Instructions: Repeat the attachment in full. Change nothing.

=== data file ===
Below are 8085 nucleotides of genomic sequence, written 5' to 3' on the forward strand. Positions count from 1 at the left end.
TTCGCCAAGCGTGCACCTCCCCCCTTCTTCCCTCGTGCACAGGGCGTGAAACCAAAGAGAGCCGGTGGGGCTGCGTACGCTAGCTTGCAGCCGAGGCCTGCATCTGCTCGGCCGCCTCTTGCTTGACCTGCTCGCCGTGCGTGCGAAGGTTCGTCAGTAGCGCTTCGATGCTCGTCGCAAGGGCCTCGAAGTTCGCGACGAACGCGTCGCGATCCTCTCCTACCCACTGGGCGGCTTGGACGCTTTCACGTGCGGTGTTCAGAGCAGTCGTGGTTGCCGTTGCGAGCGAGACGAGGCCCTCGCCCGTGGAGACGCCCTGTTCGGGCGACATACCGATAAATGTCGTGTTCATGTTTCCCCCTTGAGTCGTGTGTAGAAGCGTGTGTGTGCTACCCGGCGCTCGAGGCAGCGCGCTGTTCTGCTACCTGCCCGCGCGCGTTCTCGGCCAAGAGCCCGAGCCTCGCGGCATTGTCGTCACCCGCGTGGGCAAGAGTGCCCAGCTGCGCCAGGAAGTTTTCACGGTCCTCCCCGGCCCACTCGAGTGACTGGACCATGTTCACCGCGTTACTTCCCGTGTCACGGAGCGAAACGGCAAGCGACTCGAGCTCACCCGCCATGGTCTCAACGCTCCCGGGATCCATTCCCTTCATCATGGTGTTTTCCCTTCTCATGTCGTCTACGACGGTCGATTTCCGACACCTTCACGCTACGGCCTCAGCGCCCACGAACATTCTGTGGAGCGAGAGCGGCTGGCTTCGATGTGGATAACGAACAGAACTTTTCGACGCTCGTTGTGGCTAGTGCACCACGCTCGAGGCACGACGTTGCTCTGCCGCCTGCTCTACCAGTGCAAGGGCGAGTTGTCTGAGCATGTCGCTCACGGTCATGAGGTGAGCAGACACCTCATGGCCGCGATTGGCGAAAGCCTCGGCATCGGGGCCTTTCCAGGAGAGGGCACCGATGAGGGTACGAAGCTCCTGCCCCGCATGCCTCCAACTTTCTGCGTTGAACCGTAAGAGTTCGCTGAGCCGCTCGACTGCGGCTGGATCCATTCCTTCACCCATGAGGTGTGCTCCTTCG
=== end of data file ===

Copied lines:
Below are 8085 nucleotides of genomic sequence, written 5' to 3' on the forward strand. Positions count from 1 at the left end.
TTCGCCAAGCGTGCACCTCCCCCCTTCTTCCCTCGTGCACAGGGCGTGAAACCAAAGAGAGCCGGTGGGGCTGCGTACGCTAGCTTGCAGCCGAGGCCTGCATCTGCTCGGCCGCCTCTTGCTTGACCTGCTCGCCGTGCGTGCGAAGGTTCGTCAGTAGCGCTTCGATGCTCGTCGCAAGGGCCTCGAAGTTCGCGACGAACGCGTCGCGATCCTCTCCTACCCACTGGGCGGCTTGGACGCTTTCACGTGCGGTGTTCAGAGCAGTCGTGGTTGCCGTTGCGAGCGAGACGAGGCCCTCGCCCGTGGAGACGCCCTGTTCGGGCGACATACCGATAAATGTCGTGTTCATGTTTCCCCCTTGAGTCGTGTGTAGAAGCGTGTGTGTGCTACCCGGCGCTCGAGGCAGCGCGCTGTTCTGCTACCTGCCCGCGCGCGTTCTCGGCCAAGAGCCCGAGCCTCGCGGCATTGTCGTCACCCGCGTGGGCAAGAGTGCCCAGCTGCGCCAGGAAGTTTTCACGGTCCTCCCCGGCCCACTCGAGTGACTGGACCATGTTCACCGCGTTACTTCCCGTGTCACGGAGCGAAACGGCAAGCGACTCGAGCTCACCCGCCATGGTCTCAACGCTCCCGGGATCCATTCCCTTCATCATGGTGTTTTCCCTTCTCATGTCGTCTACGACGGTCGATTTCCGACACCTTCACGCTACGGCCTCAGCGCCCACGAACATTCTGTGGAGCGAGAGCGGCTGGCTTCGATGTGGATAACGAACAGAACTTTTCGACGCTCGTTGTGGCTAGTGCACCACGCTCGAGGCACGACGTTGCTCTGCCGCCTGCTCTACCAGTGCAAGGGCGAGTTGTCTGAGCATGTCGCTCACGGTCATGAGGTGAGCAGACACCTCATGGCCGCGATTGGCGAAAGCCTCGGCATCGGGGCCTTTCCAGGAGAGGGCACCGATGAGGGTACGAAGCTCCTGCCCCGCATGCCTCCAACTTTCTGCGTTGAACCGTAAGAGTTCGCTGAGCCGCTCGACTGCGGCTGGATCCATTCCTTCACCCATGAGGTGTGCTCCTTCG